filled their primary school
teacher gap by 2030
• 5.1 million additional
teachers will be needed to
achieve universal lower
secondary education by
2030
POLICY RECOMMENDATIONS:
Policy-makers must attract
the best candidates to
teaching
 All trainees need, at a minimum, to have
completed secondary education with good grades.
 There should be a good balance of male to female
teachers.
 Teachers from a diverse range of backgrounds need
to be attracted to the profession.
0
Source: UIS database.
Barbados
Dominica
Qatar
Kyrgyzstan
Guyana
Nicaragua
Solomon Is.
Belize
Liberia
Comoros
Lesotho
S.Tome/Principe
Nigeria
Equat. Guinea
Togo
Guinea
Ghana
Sudan (pre-secession)
Sierra Leone
Mozambique
Cameroon
Bangladesh
Senegal
Mali
Benin
Chad
Ethiopia
Guinea-Bissau
C. A. R.
Pupils per teacher
Strategy 2: Train all teachers well
In one out of three countries, less than three-quarters of
teachers are trained to national standards
160
Pupil/trained teacher ratio
140
Pupil/teacher ratio
120
100
80
60
40
20
POLICY RECOMMENDATIONS
Policy-makers must provide
good quality pre-service and
ongoing teacher education
 Teachers must have good subject knowledge.
 Teachers must be equipped to meet the needs of those from
disadvantaged backgrounds.
 Teachers need training in the use of assessment tools to detect
and address learning difficulties early.
 Teacher trainees should have classroom experience and new
teachers need support of mentors.
 Training must not stop once teachers are in the classroom.
 Teacher educators need training too.
Strategy 3: Allocate teachers to reach the disadvantaged
The unequal allocation of teachers is affected by four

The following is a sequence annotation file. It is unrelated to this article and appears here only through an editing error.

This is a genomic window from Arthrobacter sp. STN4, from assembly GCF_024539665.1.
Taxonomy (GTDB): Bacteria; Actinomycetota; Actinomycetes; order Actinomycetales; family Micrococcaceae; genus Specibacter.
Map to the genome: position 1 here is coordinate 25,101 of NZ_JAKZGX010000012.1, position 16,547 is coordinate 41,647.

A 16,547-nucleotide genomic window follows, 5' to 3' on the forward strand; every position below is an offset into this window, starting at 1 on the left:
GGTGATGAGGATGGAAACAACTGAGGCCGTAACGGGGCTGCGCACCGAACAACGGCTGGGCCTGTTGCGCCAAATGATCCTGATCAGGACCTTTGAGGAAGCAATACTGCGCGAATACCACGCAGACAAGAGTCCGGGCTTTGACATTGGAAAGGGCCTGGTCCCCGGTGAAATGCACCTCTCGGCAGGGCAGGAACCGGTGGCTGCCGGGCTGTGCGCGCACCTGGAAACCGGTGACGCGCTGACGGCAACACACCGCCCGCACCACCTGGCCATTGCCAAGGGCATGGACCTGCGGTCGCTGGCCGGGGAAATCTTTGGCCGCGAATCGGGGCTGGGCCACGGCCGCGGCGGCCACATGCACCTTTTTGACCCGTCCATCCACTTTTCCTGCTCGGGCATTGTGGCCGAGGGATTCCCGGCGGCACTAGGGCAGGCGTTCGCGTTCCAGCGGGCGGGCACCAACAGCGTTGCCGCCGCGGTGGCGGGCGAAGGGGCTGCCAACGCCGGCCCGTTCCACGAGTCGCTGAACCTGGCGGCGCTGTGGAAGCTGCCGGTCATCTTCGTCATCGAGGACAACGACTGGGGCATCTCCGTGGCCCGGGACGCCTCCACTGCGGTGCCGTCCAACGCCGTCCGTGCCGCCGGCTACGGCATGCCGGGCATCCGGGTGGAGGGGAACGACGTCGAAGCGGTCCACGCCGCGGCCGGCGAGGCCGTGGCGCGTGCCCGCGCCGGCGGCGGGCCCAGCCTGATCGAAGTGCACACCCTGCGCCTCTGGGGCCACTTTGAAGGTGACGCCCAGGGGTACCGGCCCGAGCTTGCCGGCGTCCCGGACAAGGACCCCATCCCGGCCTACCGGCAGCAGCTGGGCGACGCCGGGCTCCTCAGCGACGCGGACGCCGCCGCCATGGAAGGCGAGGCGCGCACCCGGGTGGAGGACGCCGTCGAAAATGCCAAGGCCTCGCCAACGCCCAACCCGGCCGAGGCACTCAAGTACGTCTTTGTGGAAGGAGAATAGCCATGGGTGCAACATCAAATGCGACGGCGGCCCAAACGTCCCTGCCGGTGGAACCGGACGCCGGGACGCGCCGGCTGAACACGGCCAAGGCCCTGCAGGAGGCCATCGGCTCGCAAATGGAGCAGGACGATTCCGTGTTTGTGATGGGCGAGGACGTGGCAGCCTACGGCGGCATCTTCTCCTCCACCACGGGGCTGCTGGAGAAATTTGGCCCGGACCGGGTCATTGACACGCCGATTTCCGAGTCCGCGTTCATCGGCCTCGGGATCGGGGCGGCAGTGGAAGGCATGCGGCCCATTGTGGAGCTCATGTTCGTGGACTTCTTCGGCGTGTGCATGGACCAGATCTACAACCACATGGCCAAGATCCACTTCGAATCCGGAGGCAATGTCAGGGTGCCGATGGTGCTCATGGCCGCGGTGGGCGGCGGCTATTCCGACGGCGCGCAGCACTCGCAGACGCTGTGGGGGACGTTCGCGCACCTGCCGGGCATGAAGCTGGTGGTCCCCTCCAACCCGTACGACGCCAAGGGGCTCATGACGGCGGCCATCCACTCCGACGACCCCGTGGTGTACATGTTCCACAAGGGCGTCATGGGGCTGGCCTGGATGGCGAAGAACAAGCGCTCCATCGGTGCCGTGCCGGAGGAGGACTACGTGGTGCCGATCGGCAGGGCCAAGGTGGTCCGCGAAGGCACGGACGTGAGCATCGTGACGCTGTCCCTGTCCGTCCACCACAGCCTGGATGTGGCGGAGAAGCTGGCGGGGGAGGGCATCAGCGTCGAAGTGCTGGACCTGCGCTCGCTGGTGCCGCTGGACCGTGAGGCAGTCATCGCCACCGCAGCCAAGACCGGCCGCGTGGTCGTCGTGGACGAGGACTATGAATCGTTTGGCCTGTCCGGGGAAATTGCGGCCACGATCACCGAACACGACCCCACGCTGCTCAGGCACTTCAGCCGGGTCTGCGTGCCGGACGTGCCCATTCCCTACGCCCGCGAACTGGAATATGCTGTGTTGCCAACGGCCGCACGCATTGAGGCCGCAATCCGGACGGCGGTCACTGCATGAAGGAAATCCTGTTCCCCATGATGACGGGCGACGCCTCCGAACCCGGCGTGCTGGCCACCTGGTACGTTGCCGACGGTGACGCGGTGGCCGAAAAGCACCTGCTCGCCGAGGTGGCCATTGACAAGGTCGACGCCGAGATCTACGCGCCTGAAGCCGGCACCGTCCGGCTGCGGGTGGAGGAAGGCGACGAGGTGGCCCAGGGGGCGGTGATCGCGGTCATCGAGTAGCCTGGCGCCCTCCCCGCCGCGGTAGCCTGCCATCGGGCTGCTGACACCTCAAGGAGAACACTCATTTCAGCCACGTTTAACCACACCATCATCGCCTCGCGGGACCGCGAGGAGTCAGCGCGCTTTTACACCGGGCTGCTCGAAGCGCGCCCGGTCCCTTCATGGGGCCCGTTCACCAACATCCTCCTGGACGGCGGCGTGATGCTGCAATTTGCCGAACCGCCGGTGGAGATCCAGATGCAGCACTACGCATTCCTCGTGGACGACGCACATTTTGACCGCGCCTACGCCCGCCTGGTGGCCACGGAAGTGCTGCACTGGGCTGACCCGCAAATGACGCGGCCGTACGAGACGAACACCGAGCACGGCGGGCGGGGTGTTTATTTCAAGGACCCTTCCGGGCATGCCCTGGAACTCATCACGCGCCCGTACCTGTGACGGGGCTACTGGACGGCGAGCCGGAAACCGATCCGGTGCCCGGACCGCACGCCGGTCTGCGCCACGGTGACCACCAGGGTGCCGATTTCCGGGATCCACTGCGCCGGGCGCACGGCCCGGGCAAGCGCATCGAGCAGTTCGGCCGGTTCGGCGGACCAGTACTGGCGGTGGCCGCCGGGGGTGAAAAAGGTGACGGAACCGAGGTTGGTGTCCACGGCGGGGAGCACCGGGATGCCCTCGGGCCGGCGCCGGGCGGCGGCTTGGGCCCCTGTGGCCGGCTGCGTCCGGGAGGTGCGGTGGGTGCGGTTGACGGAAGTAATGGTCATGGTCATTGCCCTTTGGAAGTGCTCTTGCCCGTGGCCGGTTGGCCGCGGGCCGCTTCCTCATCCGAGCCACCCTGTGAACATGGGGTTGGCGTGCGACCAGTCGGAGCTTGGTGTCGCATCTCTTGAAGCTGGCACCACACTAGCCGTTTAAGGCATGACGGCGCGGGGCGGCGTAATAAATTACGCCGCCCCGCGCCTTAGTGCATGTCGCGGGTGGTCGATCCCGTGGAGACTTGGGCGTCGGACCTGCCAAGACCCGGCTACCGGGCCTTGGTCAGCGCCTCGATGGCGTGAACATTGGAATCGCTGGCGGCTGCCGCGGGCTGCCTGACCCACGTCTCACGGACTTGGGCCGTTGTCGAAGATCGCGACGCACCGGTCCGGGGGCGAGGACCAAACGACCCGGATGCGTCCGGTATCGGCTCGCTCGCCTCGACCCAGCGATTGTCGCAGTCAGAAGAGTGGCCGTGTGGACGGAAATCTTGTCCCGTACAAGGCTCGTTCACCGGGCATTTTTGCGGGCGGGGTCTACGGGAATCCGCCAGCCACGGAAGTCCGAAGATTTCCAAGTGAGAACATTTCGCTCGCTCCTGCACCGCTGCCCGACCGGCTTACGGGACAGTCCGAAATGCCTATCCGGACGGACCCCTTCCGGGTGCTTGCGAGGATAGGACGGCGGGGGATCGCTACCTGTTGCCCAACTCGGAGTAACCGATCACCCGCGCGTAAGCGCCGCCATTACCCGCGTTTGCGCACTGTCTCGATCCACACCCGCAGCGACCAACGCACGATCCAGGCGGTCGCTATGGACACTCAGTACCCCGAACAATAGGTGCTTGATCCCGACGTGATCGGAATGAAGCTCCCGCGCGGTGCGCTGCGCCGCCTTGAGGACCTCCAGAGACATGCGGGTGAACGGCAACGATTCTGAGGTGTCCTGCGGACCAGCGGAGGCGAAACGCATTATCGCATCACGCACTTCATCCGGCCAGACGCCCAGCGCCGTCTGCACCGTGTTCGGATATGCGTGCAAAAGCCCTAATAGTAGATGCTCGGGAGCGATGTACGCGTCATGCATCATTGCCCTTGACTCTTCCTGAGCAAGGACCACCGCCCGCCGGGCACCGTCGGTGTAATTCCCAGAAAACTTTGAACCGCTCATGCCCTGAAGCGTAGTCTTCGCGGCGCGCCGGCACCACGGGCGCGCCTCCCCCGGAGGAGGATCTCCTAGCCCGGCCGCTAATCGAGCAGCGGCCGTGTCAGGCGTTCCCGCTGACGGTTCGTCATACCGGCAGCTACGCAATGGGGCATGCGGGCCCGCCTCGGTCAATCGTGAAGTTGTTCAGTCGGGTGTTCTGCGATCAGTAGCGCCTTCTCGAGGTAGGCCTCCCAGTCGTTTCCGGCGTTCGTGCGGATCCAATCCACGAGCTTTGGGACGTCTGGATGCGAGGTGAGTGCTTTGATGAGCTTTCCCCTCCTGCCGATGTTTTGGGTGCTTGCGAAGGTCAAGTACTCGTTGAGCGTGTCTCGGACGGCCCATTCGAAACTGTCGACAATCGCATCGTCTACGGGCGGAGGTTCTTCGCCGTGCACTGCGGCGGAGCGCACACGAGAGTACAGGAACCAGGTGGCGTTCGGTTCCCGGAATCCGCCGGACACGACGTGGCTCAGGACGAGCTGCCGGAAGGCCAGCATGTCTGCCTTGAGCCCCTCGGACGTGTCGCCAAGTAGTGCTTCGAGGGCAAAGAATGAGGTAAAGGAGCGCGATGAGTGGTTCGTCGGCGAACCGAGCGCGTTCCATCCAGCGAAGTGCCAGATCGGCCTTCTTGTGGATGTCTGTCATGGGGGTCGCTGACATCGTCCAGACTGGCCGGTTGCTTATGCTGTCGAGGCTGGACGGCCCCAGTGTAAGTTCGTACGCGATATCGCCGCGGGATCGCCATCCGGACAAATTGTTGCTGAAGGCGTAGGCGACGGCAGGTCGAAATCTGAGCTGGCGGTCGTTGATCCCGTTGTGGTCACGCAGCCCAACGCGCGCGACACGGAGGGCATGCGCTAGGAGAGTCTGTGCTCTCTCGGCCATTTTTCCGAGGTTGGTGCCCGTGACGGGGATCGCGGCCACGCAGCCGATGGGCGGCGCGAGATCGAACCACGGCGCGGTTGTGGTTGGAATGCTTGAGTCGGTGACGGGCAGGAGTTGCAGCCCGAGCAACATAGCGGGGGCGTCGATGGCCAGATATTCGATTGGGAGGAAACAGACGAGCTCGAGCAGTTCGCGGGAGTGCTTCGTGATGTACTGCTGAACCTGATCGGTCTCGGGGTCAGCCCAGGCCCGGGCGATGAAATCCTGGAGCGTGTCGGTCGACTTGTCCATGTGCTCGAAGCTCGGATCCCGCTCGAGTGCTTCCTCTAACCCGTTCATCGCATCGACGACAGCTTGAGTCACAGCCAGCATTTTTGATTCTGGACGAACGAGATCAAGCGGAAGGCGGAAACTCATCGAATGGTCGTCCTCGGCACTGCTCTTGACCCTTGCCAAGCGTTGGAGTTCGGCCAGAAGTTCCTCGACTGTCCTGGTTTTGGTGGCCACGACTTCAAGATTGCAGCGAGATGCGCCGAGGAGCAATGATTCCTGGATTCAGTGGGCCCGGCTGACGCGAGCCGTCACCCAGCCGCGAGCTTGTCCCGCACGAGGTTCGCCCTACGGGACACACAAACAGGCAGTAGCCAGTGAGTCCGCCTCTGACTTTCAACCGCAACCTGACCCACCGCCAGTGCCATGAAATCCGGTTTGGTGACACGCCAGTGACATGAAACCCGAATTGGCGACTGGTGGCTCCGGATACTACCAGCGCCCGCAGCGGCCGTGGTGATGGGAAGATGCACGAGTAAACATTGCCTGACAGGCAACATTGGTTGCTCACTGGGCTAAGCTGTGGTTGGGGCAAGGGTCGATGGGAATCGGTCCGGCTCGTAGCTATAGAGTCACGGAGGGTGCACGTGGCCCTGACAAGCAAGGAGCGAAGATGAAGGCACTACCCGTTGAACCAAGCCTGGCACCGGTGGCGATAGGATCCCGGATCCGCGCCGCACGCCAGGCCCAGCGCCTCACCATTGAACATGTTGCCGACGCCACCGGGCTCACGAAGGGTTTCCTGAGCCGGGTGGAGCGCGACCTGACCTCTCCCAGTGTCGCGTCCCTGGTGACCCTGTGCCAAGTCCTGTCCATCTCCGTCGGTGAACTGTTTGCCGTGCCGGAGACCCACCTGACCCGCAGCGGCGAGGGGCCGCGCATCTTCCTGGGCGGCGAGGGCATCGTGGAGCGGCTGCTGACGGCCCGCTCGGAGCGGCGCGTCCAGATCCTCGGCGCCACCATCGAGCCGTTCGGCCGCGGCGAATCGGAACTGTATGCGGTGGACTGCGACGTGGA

main factors
1. Urban bias
2. Ethnicity and language
3. Gender
4. Subjects
POLICY RECOMMENDATIONS
Policy-makers must
allocate the best
teachers where they are
most needed
 Teachers should be provided with incentives to work
in remote areas
 Local recruitment of teachers helps to ensure
sufficient teachers are working in difficult areas
Strategy 4: Provide incentives to retain teachers
Teachers in some poor countries are not paid enough to live on
In Liberia, where a family needs at
least US$10 per day, teachers are paid
only US$6 a day.
C. A. R.
Liberia
Guinea Bissau
D.R. Congo
Madagascar
Zambia
Uganda
Mozambique
Comoros
Rwanda
Chad
Guinea
Sierra Leone
Gambia
Togo
Niger
Mali
Congo
S. Tome/Principe
Burundi
Cameroon
Burkina Faso
Malawi
Benin
Angola
Senegal
Cape Verde
Côte d'Ivoire
Eritrea
Ethiopia
Slovak Republic
Poland
U. R. Tanzania
Mauritania
Hungary
Estonia
Nigeria
Kenya
Mexico
Morocco
0
10
20
30
40
50
60
Daily salary of a primary school teacher, 2011 PPP US$
Source: Pole de Dakar database; OECD (2013b).
Strategy 4: Provide incentives to retain teachers
100
90
80
70
60
50
40
30
20
Civil servant
Source: Pôle de Dakar database.
Contract
Mali
Niger
Cameroon
Benin
Chad
Guinea
Burkina Faso
Togo
Senegal
C.A.R
Congo
Madagascar
Guinea Bissau
Uganda
Gambia
Côte d'Ivoire
Burundi
Comoros
0
Malawi
10
Rwanda
Share of total primary teacher workforce (%)
Many West African countries have a teaching force made up
largely of people on short-term contracts
POLICY RECOMMENDATIONS:
Provide incentives to
retain the best teachers
 Teachers should be paid enough to meet at least their
basic needs, and offered the best possible working
conditions.
 Teachers also need an attractive career path that
rewards those who address diversity and support weak
students.
Strengthen teacher governance
Measures are needed to address teacher misconduct:
 to tackle gender-based violence
 to reduce teacher absenteeism
 to prevent teachers offering private tuition to their
own students.
Provide appropriate curriculum & assessment strategies
Policy-makers must ensure teachers are supported
by strategies that:
 Support learning from the earliest years delivered
at an appropriate pace
 Provide education in relevant languages
 Promote inclusion through the curriculum
 Provide accelerated second-chance programmes
 Identify and support low achievers with classroom
assessment
Make teachers part of the solution
www.efareport.unesco.org
Blog: efareport.wordpress.com
#teachlearn / @efareport